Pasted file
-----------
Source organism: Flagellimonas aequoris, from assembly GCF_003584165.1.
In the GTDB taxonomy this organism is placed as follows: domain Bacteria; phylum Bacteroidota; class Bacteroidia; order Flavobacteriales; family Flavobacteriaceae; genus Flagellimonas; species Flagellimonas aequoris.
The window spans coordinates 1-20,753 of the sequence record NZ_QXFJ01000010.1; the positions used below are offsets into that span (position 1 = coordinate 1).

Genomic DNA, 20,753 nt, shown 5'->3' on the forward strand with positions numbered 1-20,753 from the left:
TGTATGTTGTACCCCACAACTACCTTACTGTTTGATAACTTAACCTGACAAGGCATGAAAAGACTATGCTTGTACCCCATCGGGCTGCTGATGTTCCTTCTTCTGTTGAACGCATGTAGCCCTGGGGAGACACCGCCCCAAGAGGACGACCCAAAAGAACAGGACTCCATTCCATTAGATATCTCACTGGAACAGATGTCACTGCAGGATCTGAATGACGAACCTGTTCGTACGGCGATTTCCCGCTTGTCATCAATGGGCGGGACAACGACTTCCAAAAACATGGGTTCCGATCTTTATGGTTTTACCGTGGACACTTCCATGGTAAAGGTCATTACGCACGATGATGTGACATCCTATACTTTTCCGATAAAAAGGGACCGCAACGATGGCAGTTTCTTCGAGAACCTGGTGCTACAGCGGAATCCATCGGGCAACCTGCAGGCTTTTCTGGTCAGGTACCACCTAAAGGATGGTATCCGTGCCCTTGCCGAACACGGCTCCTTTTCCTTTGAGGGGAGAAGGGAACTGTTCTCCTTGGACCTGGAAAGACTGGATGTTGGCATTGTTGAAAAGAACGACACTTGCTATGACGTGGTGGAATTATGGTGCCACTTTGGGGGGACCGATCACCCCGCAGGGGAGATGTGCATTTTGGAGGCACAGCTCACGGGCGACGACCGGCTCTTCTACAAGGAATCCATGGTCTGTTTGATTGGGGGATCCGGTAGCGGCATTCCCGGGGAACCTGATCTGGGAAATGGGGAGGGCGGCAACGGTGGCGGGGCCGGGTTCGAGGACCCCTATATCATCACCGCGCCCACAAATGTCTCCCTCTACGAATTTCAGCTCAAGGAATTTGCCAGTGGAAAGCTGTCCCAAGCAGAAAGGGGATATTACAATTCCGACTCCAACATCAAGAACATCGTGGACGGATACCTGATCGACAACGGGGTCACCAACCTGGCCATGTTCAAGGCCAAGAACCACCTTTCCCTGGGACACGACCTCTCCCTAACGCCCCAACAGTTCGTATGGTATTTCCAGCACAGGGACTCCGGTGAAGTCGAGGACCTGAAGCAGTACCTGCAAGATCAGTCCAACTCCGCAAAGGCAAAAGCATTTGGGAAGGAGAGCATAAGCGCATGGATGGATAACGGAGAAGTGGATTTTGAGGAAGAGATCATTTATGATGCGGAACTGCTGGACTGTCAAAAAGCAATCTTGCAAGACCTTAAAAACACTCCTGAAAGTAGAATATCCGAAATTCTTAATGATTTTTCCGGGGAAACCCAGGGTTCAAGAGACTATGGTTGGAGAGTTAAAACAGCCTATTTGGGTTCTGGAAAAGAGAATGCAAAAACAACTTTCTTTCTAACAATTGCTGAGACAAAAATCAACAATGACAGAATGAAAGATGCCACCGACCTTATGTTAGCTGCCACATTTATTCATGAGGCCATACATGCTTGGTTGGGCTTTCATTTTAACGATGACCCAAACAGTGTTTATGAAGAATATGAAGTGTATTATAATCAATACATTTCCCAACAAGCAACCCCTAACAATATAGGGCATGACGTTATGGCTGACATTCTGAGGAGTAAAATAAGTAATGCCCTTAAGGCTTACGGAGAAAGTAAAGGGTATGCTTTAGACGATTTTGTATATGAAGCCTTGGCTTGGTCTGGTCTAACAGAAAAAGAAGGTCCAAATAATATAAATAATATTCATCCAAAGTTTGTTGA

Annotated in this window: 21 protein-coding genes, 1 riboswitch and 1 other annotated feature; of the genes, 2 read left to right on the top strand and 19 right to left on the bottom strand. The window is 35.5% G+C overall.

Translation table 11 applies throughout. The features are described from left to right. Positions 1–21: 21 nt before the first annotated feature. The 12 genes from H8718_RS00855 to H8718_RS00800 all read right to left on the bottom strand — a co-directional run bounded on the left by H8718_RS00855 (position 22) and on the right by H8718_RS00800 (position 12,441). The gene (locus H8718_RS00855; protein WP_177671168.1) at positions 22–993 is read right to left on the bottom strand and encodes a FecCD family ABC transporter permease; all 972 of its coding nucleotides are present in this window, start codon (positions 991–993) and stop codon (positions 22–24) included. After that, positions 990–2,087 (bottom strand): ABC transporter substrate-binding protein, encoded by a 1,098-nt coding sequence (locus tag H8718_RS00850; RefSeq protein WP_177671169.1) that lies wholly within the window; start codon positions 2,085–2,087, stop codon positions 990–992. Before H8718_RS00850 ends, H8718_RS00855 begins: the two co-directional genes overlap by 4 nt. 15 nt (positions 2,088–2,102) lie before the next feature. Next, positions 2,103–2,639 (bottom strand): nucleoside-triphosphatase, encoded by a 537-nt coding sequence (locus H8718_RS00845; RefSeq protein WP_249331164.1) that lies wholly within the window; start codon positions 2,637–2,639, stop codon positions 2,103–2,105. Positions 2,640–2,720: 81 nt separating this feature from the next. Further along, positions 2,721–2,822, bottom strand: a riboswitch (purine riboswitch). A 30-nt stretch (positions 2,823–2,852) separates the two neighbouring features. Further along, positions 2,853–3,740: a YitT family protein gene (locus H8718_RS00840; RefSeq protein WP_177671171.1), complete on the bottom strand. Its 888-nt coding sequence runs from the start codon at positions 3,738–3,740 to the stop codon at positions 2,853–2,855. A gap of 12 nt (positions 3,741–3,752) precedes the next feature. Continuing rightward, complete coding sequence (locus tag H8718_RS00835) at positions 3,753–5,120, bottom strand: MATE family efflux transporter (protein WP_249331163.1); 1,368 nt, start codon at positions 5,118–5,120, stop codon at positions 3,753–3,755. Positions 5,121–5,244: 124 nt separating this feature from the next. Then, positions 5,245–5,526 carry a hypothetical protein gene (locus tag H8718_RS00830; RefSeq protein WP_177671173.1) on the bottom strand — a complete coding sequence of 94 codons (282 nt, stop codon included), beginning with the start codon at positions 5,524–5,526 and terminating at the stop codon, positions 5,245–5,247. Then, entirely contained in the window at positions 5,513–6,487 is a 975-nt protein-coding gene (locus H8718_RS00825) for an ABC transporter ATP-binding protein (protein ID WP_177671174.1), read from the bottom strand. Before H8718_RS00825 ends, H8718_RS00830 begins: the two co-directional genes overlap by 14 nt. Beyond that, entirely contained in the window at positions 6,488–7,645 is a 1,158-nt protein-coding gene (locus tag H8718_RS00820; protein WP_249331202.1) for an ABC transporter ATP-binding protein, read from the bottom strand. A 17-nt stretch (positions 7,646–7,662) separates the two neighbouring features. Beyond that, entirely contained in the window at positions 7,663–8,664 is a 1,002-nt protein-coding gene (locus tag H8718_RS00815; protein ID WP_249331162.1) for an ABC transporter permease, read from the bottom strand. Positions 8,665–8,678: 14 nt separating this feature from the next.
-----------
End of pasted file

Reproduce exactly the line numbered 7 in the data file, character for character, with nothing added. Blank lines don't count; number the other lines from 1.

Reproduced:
Translation table 11 applies throughout. The features are described from left to right. Positions 1–21: 21 nt before the first annotated feature. The 12 genes from H8718_RS00855 to H8718_RS00800 all read right to left on the bottom strand — a co-directional run bounded on the left by H8718_RS00855 (position 22) and on the right by H8718_RS00800 (position 12,441). The gene (locus H8718_RS00855; protein WP_177671168.1) at positions 22–993 is read right to left on the bottom strand and encodes a FecCD family ABC transporter permease; all 972 of its coding nucleotides are present in this window, start codon (positions 991–993) and stop codon (positions 22–24) included. After that, positions 990–2,087 (bottom strand): ABC transporter substrate-binding protein, encoded by a 1,098-nt coding sequence (locus tag H8718_RS00850; RefSeq protein WP_177671169.1) that lies wholly within the window; start codon positions 2,085–2,087, stop codon positions 990–992. Before H8718_RS00850 ends, H8718_RS00855 begins: the two co-directional genes overlap by 4 nt. 15 nt (positions 2,088–2,102) lie before the next feature. Next, positions 2,103–2,639 (bottom strand): nucleoside-triphosphatase, encoded by a 537-nt coding sequence (locus H8718_RS00845; RefSeq protein WP_249331164.1) that lies wholly within the window; start codon positions 2,637–2,639, stop codon positions 2,103–2,105. Positions 2,640–2,720: 81 nt separating this feature from the next. Further along, positions 2,721–2,822, bottom strand: a riboswitch (purine riboswitch). A 30-nt stretch (positions 2,823–2,852) separates the two neighbouring features. Further along, positions 2,853–3,740: a YitT family protein gene (locus H8718_RS00840; RefSeq protein WP_177671171.1), complete on the bottom strand. Its 888-nt coding sequence runs from the start codon at positions 3,738–3,740 to the stop codon at positions 2,853–2,855. A gap of 12 nt (positions 3,741–3,752) precedes the next feature. Continuing rightward, complete coding sequence (locus tag H8718_RS00835) at positions 3,753–5,120, bottom strand: MATE family efflux transporter (protein WP_249331163.1); 1,368 nt, start codon at positions 5,118–5,120, stop codon at positions 3,753–3,755. Positions 5,121–5,244: 124 nt separating this feature from the next. Then, positions 5,245–5,526 carry a hypothetical protein gene (locus tag H8718_RS00830; RefSeq protein WP_177671173.1) on the bottom strand — a complete coding sequence of 94 codons (282 nt, stop codon included), beginning with the start codon at positions 5,524–5,526 and terminating at the stop codon, positions 5,245–5,247. Then, entirely contained in the window at positions 5,513–6,487 is a 975-nt protein-coding gene (locus H8718_RS00825) for an ABC transporter ATP-binding protein (protein ID WP_177671174.1), read from the bottom strand. Before H8718_RS00825 ends, H8718_RS00830 begins: the two co-directional genes overlap by 14 nt. Beyond that, entirely contained in the window at positions 6,488–7,645 is a 1,158-nt protein-coding gene (locus tag H8718_RS00820; protein WP_249331202.1) for an ABC transporter ATP-binding protein, read from the bottom strand. A 17-nt stretch (positions 7,646–7,662) separates the two neighbouring features. Beyond that, entirely contained in the window at positions 7,663–8,664 is a 1,002-nt protein-coding gene (locus tag H8718_RS00815; protein ID WP_249331162.1) for an ABC transporter permease, read from the bottom strand. Positions 8,665–8,678: 14 nt separating this feature from the next.